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Peripherally Inserted Central Catheter Thrombosis After Placement via Electrocardiography vs Traditional Methods

  • Tricia M. Kleidon
    Affiliations
    Department of Anesthesia, Queensland Children's Hospital, Brisbane, Australia

    Alliance for Vascular Access Teaching and Research, Griffith University, Brisbane, Australia

    Nursing and Midwifery Research Centre, The Royal Brisbane and Women's Hospital, Brisbane, Australia
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  • Jennifer Horowitz
    Affiliations
    Patient Safety Enhancement Program, Division of Hospital Medicine, University of Michigan Health System, Ann Arbor
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  • Claire M. Rickard
    Affiliations
    Alliance for Vascular Access Teaching and Research, Griffith University, Brisbane, Australia

    Nursing and Midwifery Research Centre, The Royal Brisbane and Women's Hospital, Brisbane, Australia

    School of Nursing, Griffith University, Brisbane, Australia
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  • Amanda J. Ullman
    Affiliations
    Department of Anesthesia, Queensland Children's Hospital, Brisbane, Australia

    Alliance for Vascular Access Teaching and Research, Griffith University, Brisbane, Australia

    Nursing and Midwifery Research Centre, The Royal Brisbane and Women's Hospital, Brisbane, Australia

    School of Nursing, Griffith University, Brisbane, Australia
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  • Nicole Marsh
    Affiliations
    Alliance for Vascular Access Teaching and Research, Griffith University, Brisbane, Australia

    Nursing and Midwifery Research Centre, The Royal Brisbane and Women's Hospital, Brisbane, Australia

    School of Nursing, Griffith University, Brisbane, Australia
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  • Jessica Schults
    Affiliations
    Department of Anesthesia, Queensland Children's Hospital, Brisbane, Australia

    Alliance for Vascular Access Teaching and Research, Griffith University, Brisbane, Australia

    Nursing and Midwifery Research Centre, The Royal Brisbane and Women's Hospital, Brisbane, Australia

    School of Nursing, Griffith University, Brisbane, Australia
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  • David Ratz
    Affiliations
    Patient Safety Enhancement Program, Division of Hospital Medicine, University of Michigan Health System, Ann Arbor
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  • Vineet Chopra
    Correspondence
    Requests for reprints should be addressed to Vineet Chopra, MD, MSc, Patient Safety Enhancement Program, Division of Hospital Medicine, University of Michigan Health System, 2800 Plymouth Road, Building 16 432W, Ann Arbor, MI 48109.
    Affiliations
    Patient Safety Enhancement Program, Division of Hospital Medicine, University of Michigan Health System, Ann Arbor
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      Abstract

      Background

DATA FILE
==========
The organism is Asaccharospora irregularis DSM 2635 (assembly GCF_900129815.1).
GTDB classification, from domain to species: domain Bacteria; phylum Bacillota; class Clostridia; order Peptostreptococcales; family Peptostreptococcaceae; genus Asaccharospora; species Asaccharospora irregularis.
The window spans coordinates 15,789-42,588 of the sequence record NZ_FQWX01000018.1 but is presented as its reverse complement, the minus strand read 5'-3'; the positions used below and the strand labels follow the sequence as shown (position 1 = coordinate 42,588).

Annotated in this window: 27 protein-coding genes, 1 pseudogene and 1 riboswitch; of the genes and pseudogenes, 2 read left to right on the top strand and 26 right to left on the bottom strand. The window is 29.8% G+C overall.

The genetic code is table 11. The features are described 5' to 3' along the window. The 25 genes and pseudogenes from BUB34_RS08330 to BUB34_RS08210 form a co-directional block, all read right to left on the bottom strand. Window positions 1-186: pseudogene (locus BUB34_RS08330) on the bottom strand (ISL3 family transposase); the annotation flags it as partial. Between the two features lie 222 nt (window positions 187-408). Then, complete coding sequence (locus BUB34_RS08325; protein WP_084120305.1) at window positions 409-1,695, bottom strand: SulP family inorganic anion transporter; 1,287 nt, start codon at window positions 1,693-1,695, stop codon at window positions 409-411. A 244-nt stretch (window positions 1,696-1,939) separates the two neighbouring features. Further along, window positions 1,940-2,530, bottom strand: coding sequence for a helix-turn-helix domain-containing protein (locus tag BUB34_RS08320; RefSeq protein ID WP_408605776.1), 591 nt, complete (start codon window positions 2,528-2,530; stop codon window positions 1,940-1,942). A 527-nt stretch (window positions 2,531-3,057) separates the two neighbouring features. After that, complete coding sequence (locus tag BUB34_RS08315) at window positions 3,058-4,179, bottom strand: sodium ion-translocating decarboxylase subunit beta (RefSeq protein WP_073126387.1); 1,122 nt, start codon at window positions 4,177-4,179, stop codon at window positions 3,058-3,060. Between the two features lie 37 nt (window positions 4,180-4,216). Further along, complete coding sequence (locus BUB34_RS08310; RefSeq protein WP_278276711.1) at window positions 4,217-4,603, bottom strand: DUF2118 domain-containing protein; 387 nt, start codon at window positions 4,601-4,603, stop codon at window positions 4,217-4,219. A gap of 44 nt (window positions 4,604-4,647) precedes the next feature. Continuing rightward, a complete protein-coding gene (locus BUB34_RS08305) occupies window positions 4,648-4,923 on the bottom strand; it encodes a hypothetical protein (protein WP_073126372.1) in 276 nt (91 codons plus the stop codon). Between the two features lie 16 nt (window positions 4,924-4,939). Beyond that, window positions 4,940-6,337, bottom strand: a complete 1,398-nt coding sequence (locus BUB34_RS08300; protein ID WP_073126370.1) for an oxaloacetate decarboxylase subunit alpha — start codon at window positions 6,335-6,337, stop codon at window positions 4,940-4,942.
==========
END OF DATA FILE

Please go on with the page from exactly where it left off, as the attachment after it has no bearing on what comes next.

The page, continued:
Peripherally inserted central catheter tip placement at the cavoatrial junction is associated with reduced catheter-related deep vein thrombosis. Electrocardiographic tip confirmation purportedly improves accuracy of tip placement, but whether this approach can reduce deep vein thrombosis is unknown.

      Methods

      Prospectively collected data from patients that received peripherally inserted central catheters at 52 Michigan hospitals were analyzed. The method used to confirm tip confirmation at insertion and deep vein thrombosis outcomes were extracted from medical records. Multivariate models (accounting for the clustered nature of the data) were fitted to assess the association between peripherally inserted central catheter-related deep vein thrombosis and method of tip confirmation (electrocardiographic vs radiographic imaging).

      Results

      A total of 42,687 peripherally inserted central catheters (21,098 radiology vs 21,589 electrocardiographic) were included. Patients receiving electrocardiographic-confirmed peripherally inserted central catheters had fewer comorbidities compared with those that underwent placement via radiology. Overall, deep vein thrombosis occurred in 594 (1.3%) of all peripherally inserted central catheters. Larger catheter size (odds radio [OR] 1.32; 95% confidence interval [CI], 0.93-1.90 per unit increase in gauge), history of deep vein thrombosis, and cancer were associated with increased risk of deep vein thrombosis (OR 2.00; 95% CI, 1.65-2.43 and OR 1.62; 95% CI, 1.16-2.26, respectively) using logistic regression. Following adjustment, electrocardiographic guidance was associated with a significant reduction in peripherally inserted central catheter-related deep vein thrombosis compared with radiographic imaging (OR 0.74; 95% CI, 0.58-0.93; P = .0098).

      Conclusion

      The use of electrocardiography to confirm peripherally inserted central catheter tip placement at the cavoatrial junction was associated with significantly fewer deep vein thrombosis events than radiographic imaging. Use of this approach for peripherally inserted central catheter insertion may help improve patient safety, particularly in high-risk patients.

      Keywords

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